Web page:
Mexican Red Tape / Foreign investment law
Foreign entrepreneurs, who own businesses on both sides of the border, complain that their U.S. accountants charge them lower fees than their Mexicano Counterparts. Lower fees, despite the fact that their U.S. companies report higher corporate earnings and expenses than the firm operating in Mexico.
The reasons : monthly reporting to state and local tax collectors in Mexico versus quarterly reporting in the United States and a more complicated social security system that includes, medical, retirement and assisted housing. The number of bureaucrats in Mexico, per capita, is triple that of the United States. Mexico is a centralist government and Mexico City must duplicate almost everything that has already been reviewed at a state and local level.
The costs of establishing a corporation in Mexico is in the thousands of dollars. A Nevada corporation can be formed for $500.00. Here again is centralist control: corporations are registered in Mexico and subject to federal statutes unlike the U.S. where individual states mandate corporate entities.
President Fox´s campaign promise to cut the red tape has only resulted in more-not less-bureaucracy.
A glimpse into the day of a Foreign Investment Consultant
A client of ours has a bar, restaurant, hotel and tourist oriented housing development. He received a notice that he was late in renewing the bar´s liquor permit. We could not understand why his payment was overdue. Historically, the payment was always due in June of each year but in April 2003 we received a late notice.
We were informed by Ensenada County that they decided in 2002 to advance the annual payment date from June to February-March. We asked why we were not informed of the change and were told that it was published in the official journal of the state government.. Other than attorneys and ¨public notice freaks”- Who the hell reads legal notices? If you don´t, you were out of luck and must pay a late fine.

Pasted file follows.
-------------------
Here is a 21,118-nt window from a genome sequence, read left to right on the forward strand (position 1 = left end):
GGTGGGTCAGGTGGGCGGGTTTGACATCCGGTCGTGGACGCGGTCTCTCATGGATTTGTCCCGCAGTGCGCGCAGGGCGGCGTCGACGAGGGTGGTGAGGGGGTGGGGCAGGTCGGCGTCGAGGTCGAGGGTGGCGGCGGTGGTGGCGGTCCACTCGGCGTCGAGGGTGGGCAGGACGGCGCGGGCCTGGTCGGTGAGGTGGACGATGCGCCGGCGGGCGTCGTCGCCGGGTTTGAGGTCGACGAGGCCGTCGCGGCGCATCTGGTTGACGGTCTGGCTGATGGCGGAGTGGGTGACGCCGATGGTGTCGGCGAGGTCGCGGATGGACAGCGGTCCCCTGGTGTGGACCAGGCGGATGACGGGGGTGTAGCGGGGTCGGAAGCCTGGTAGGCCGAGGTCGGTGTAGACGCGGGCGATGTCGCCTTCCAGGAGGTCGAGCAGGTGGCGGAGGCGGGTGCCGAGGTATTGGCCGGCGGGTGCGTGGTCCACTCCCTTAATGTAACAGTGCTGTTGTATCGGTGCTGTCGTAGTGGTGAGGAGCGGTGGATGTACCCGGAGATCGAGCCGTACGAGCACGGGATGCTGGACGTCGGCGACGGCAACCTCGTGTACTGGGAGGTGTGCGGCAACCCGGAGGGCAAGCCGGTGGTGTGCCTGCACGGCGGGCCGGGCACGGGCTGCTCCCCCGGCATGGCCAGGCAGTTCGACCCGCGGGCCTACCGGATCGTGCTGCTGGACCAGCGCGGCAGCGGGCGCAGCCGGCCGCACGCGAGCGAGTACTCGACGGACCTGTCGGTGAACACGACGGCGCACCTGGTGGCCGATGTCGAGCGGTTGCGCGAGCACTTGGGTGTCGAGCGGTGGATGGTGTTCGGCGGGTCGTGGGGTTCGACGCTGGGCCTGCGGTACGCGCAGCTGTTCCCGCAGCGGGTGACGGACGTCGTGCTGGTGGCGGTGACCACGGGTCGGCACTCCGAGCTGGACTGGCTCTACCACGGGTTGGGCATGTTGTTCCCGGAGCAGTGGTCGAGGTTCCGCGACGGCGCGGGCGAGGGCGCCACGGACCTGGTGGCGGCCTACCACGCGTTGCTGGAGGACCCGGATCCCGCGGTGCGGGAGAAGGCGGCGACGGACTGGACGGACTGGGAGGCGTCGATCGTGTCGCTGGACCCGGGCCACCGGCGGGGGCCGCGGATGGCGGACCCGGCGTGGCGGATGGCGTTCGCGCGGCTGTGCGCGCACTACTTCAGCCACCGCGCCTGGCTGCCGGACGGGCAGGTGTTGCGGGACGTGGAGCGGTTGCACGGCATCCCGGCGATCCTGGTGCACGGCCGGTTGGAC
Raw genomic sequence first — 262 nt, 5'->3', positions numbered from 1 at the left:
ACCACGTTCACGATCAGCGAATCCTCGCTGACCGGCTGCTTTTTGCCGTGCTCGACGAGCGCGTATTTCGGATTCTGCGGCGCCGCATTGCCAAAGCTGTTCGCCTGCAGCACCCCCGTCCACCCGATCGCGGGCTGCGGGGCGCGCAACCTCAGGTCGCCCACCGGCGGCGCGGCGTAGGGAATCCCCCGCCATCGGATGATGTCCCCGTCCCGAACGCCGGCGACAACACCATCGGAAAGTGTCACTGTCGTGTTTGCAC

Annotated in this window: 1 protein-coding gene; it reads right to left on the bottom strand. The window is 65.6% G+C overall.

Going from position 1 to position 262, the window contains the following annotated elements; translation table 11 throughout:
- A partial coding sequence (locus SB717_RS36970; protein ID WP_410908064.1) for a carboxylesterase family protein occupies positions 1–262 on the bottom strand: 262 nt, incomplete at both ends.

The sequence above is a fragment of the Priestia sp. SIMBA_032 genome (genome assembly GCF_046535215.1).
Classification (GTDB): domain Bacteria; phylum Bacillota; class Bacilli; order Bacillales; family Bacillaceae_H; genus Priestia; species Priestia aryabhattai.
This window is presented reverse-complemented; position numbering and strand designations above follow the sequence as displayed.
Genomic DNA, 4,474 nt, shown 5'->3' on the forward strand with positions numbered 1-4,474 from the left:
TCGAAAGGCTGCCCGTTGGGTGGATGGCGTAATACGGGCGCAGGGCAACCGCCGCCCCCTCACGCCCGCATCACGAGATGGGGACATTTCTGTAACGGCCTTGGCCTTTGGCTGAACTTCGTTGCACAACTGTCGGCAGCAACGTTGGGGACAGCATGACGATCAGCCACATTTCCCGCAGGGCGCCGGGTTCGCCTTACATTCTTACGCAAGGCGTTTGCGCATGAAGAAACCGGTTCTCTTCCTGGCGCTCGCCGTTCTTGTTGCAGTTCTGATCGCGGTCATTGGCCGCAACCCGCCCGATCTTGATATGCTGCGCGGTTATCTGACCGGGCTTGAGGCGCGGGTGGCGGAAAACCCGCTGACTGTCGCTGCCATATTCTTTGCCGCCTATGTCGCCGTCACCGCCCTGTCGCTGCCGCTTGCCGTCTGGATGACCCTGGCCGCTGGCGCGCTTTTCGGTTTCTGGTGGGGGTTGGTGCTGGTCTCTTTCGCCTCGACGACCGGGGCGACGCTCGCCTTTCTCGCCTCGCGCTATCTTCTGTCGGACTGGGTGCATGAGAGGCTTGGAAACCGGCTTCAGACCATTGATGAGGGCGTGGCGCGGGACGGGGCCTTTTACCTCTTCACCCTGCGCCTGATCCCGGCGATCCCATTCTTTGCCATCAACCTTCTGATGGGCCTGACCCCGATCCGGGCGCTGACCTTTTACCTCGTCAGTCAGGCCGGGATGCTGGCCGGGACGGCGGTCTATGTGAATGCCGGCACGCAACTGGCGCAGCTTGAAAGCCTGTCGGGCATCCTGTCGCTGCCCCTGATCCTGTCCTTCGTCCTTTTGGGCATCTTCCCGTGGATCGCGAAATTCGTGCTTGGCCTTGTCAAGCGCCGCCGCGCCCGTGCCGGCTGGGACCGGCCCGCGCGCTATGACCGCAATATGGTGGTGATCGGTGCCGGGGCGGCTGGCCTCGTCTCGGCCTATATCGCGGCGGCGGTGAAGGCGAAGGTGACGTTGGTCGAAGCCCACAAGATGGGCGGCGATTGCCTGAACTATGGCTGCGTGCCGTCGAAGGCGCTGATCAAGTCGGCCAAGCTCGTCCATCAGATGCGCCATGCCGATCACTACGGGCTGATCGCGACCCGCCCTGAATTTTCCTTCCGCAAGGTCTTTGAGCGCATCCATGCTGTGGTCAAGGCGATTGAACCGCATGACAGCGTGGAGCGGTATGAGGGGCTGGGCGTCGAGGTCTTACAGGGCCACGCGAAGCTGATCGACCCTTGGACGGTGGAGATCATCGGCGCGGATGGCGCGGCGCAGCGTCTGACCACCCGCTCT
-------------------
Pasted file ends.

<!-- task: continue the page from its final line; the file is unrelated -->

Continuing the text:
We thought, oh well it´s Mexico, let’s pay the fine and move on. No, not so simple. We were given a list of documents necessary to present before the county of Ensenada was able to receive our money:
- Notarized articles of Incorporation. Why every year, after 30years of operation, must we prove we were legally formed? Why not a simple copy? You have thirty years of notarized copies, ain’t that enough already?
- A cash register receipt from the bar – I guess to prove we really are a bar. We wouldn’t want to give a liquor license to a funeral home, although not a bad idea.
- A certification from the state government that the business has no unpaid obligations to them. If we did, I would think the liquor license would help us pay off the debt.
- Power of attorney from the corporation authorizing the person presenting payment to complete same: What a travesty if the improbable (more like impossible) happened: somebody we don’t know payed our bill for us.
Would “unauthorized person payment” invalidate the renewal? What consequences am I not realizing here?
The first day my client and I attempted to pay the license renewal fee we ran out of time in document collection. These trips from my client´s office in Southern California are expensive: ten hours of round trip travel time in addition to gasoline and tolls. Accustomed to Mexico, after many years of experience, my client graciously accepted the fact that another trip was necessary since my name is not included in the articles of incorporation ipso facto-could not pay renewal fees.
I calculate fifteen man hours to complete what should and could be a simple payment requiring 15 minutes of anyone’s time who was willing to pay the bill.
In order to complete the process we interacted with six different “authorization required” bureaucrats. As this same client, mentioned herein, always declares: “if you want to become a millionaire in Mexico, start with two million”.